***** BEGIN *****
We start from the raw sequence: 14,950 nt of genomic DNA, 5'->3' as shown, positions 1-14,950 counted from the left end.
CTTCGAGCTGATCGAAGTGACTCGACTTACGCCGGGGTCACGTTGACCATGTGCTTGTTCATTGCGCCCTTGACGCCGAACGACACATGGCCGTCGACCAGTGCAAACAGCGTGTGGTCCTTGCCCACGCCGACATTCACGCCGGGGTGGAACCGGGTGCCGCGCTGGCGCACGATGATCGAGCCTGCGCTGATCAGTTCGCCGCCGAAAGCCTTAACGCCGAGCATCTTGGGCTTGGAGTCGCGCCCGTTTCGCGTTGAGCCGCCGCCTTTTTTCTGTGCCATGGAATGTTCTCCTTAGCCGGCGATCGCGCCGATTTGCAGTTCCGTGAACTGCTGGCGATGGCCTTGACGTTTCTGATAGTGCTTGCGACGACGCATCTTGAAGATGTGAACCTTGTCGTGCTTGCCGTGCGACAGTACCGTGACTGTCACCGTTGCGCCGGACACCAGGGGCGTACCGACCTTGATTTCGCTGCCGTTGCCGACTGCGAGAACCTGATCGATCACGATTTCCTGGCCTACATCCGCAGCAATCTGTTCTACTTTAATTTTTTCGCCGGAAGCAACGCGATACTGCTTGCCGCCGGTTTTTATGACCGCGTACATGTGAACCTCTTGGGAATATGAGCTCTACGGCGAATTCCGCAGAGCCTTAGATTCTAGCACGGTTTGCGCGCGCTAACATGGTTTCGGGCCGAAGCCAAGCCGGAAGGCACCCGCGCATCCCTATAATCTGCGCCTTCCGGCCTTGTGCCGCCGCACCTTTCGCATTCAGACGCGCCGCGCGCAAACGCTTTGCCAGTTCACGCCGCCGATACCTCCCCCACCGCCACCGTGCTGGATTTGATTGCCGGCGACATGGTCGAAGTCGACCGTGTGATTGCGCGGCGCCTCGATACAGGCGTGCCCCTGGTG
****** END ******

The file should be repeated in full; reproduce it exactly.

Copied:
We start from the raw sequence: 14,950 nt of genomic DNA, 5'->3' as shown, positions 1-14,950 counted from the left end.
CTTCGAGCTGATCGAAGTGACTCGACTTACGCCGGGGTCACGTTGACCATGTGCTTGTTCATTGCGCCCTTGACGCCGAACGACACATGGCCGTCGACCAGTGCAAACAGCGTGTGGTCCTTGCCCACGCCGACATTCACGCCGGGGTGGAACCGGGTGCCGCGCTGGCGCACGATGATCGAGCCTGCGCTGATCAGTTCGCCGCCGAAAGCCTTAACGCCGAGCATCTTGGGCTTGGAGTCGCGCCCGTTTCGCGTTGAGCCGCCGCCTTTTTTCTGTGCCATGGAATGTTCTCCTTAGCCGGCGATCGCGCCGATTTGCAGTTCCGTGAACTGCTGGCGATGGCCTTGACGTTTCTGATAGTGCTTGCGACGACGCATCTTGAAGATGTGAACCTTGTCGTGCTTGCCGTGCGACAGTACCGTGACTGTCACCGTTGCGCCGGACACCAGGGGCGTACCGACCTTGATTTCGCTGCCGTTGCCGACTGCGAGAACCTGATCGATCACGATTTCCTGGCCTACATCCGCAGCAATCTGTTCTACTTTAATTTTTTCGCCGGAAGCAACGCGATACTGCTTGCCGCCGGTTTTTATGACCGCGTACATGTGAACCTCTTGGGAATATGAGCTCTACGGCGAATTCCGCAGAGCCTTAGATTCTAGCACGGTTTGCGCGCGCTAACATGGTTTCGGGCCGAAGCCAAGCCGGAAGGCACCCGCGCATCCCTATAATCTGCGCCTTCCGGCCTTGTGCCGCCGCACCTTTCGCATTCAGACGCGCCGCGCGCAAACGCTTTGCCAGTTCACGCCGCCGATACCTCCCCCACCGCCACCGTGCTGGATTTGATTGCCGGCGACATGGTCGAAGTCGACCGTGTGATTGCGCGGCGCCTCGATACAGGCGTGCCCCTGGTG